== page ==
Item description for The Word is Very Near You: A Guide to Praying with Scripture by Martin L. Smith...
An introduction to the practice of prayer with Scripture, this book includes a number of themes for prayer with suggested passages for meditation. Martin Smith believes that prayer is not an act we perform, but rather is a response to God s reaching out to us. Through scriptural passages this book shows how the Bible can guide our prayer response and lead us from conversational prayer to meditative, receptive prayer with Scripture. This book is ideal for an ongoing Bible, prayer, or discernment group."
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Studio: Cowley Publications
Est. Packaging Dimensions: Length: 8.5" Width: 5.58" Height: 0.6" Weight: 0.73 lbs.
Release Date Nov 1, 2001
Publisher Cowley Publications
ISBN 0936384816 ISBN13 9780936384818
Availability 86 units. Availability accurate as of Oct 23, 2016 11:36.
Usually ships within one to two business days from La Vergne, TN.
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More About Martin L. Smith
MARTIN L. SMITH is an Episcopal priest and the author of Reconciliation: Preparing for Confession.
Reviews - What do customers think about The Word is Very Near You: A Guide to Praying with Scripture?
one of the best books of meditative prayer Oct 25, 2007
This is one my favorite books on meditative prayer. Assigned by my spiritual directors program, it was a real delight to read and incorporate in my daily prayer life. The first couple of chapters are worth the price of the book. Unlike another reviewer, I did not find any "theological jargon" in the book at all! Nor is it "episcopal" (by the way, it was assigned by a catholic, and I'm methodist)! I can't help but wonder if the prior reviewer was talking about another book.
The first few chapters describe our approach and connection to God in prayer, God's initiative in all prayer, our experience of God and practical examples of what that looks like, including tips on where/when and incorporating the body in prayer. The next few chapters describe (without using these theological words), the practice of lectio divina, ignatian prayer (entering the stories), and praying with icons/word pictures. Each kind is described in step-by-step fashion, followed by interviews from new practitioners so that you can get a realistic feel for what that meditative prayer practice is like. The second half of the book is basically a mini topical concordance, where various scriptures are listed by topic as an aid for choosing in prayer. I found this section less helpful, because I really didn't need it. But for those who really don't know what scriptures to start with in meditative prayer, it's a great section.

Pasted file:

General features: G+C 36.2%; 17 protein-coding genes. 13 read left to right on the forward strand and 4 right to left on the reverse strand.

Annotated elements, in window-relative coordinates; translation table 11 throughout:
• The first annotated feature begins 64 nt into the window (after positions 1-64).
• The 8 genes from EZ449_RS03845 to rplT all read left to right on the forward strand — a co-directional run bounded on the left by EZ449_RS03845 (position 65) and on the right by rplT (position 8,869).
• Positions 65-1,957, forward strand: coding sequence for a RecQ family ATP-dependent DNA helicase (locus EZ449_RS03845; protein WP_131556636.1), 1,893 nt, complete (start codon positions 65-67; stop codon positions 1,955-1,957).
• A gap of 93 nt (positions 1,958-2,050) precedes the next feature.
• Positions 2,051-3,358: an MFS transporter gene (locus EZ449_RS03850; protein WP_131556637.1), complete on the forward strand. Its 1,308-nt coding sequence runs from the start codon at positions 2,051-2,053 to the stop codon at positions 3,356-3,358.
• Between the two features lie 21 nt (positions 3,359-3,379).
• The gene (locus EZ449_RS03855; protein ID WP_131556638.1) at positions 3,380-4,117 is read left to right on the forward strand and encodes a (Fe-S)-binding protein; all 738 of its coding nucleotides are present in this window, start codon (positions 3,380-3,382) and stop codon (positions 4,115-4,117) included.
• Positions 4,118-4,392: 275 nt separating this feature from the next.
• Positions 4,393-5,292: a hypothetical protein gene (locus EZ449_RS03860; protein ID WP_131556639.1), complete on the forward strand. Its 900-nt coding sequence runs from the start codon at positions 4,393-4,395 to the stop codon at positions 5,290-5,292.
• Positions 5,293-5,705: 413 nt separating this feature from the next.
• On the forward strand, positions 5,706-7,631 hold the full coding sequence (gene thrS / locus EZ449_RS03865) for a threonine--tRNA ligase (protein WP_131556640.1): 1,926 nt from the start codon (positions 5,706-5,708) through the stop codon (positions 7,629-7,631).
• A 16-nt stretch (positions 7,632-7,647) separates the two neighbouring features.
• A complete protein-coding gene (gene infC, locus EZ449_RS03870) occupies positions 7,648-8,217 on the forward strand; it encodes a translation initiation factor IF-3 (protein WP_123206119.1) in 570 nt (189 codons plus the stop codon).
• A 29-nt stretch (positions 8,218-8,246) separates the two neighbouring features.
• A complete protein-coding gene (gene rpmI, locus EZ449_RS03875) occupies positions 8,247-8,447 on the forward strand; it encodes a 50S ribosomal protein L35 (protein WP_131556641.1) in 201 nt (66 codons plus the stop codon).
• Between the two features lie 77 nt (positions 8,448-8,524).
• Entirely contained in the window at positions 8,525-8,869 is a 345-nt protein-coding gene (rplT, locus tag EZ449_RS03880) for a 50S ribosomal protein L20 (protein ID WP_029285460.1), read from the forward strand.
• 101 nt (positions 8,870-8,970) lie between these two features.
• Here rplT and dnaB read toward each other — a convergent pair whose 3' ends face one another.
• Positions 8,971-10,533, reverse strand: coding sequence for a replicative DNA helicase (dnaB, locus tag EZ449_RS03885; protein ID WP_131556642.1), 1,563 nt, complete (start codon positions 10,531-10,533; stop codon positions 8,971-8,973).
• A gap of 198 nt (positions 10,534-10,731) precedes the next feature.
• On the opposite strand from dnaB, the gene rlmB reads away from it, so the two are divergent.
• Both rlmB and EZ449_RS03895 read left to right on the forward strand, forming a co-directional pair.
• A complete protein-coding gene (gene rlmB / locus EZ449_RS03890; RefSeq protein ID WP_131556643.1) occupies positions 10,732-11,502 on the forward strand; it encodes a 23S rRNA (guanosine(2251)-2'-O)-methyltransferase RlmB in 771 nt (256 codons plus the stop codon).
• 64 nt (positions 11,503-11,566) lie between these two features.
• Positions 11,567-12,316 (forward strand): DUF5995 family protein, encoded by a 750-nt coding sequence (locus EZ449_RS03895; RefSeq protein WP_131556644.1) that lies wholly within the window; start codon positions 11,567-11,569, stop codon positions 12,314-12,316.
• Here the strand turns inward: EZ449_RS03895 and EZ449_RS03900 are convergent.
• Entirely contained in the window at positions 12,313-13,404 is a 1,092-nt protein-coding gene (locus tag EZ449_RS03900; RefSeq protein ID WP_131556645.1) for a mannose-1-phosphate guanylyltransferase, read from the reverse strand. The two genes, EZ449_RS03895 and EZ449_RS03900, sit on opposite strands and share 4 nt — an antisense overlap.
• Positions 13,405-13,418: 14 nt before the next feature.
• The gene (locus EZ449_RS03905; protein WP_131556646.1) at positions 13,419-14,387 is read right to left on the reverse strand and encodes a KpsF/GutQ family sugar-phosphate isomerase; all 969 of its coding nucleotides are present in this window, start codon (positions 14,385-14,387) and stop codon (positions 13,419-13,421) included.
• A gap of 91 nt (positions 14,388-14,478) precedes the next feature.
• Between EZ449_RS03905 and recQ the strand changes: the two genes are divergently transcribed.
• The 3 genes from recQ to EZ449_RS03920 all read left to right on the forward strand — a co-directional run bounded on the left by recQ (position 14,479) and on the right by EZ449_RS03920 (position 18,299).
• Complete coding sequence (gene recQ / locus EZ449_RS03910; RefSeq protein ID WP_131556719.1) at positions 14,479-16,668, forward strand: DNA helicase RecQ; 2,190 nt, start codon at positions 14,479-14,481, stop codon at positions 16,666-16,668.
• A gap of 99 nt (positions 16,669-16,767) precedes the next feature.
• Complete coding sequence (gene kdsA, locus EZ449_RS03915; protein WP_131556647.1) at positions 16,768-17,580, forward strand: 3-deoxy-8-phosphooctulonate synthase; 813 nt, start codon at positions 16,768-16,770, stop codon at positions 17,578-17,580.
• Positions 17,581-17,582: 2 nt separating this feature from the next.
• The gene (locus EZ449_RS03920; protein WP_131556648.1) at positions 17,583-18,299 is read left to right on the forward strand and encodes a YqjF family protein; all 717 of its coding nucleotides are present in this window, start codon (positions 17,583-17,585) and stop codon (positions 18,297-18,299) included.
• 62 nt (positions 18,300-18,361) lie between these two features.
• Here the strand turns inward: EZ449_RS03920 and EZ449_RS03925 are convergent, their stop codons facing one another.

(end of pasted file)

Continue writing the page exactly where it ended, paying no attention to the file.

More theological jargon Dec 19, 2006
This book is just more of the same theological jargon of the Episcopal church. No substance or meat. This is the view of our entire women's study group. Don't waste your time.
Uniquely helpful Apr 1, 2002
This book was recommended (and loaned)to me by my pastor, and I rapidly decided that I needed my own copy. It provides instruction on a number of different kinds of prayer that can be done using scripture that is clear, succinct and helpful, but it also provides a lot more than that. The introduction has a good discussion on the hows and whys of scriptural prayer, and the back of the book has extensive lists of scripture readings broken into topical sections so that those who are fairly new to studying the bible, can nonetheless find appropriate passages for in depth prayer on a variety of topics. Highly recommended for anyone interested in increasing the depth of their prayer life.
a helpful guide to meditative prayer Nov 4, 1998
Our adult Christian formation (Christian education in some churches)class has been using this book for a series of discussions and practice in meditative prayer. All participants seem to like the author's style of writing and to find something useful in the text. We also keep hearing that it is worth re-reading and keeping on hand to refer to again and again.
The author, Martin Smith, SSJE, is an Episcopalian and superior of the Society of St. John the Evangelist. He explains in a clear and personal manner different approaches to prayer using scripture as the basis. Some in our group are used to putting Old Testament lessons into story form for the child-friendly service at our church and like the chapter on putting one's self into a Bible story (a participant at the Last Supper, a witness to the Crucifixion, the woman at the well, Martha or Mary preparing dinner for the Lord or sitting at his feet to hear him speak,etc.) Others benefit from trying to focus on a word or phrase or short sentence from the Bible as the center of a meditative prayer session. Still others tried focusing on a symbol or image which has importance in scripture (water, tongues of fire, staff, shepherd, oil for lighting lamps, etc.) We are next going to try a group meditation. For individuals or groups seeking an enriched prayer experience, this book is recommended.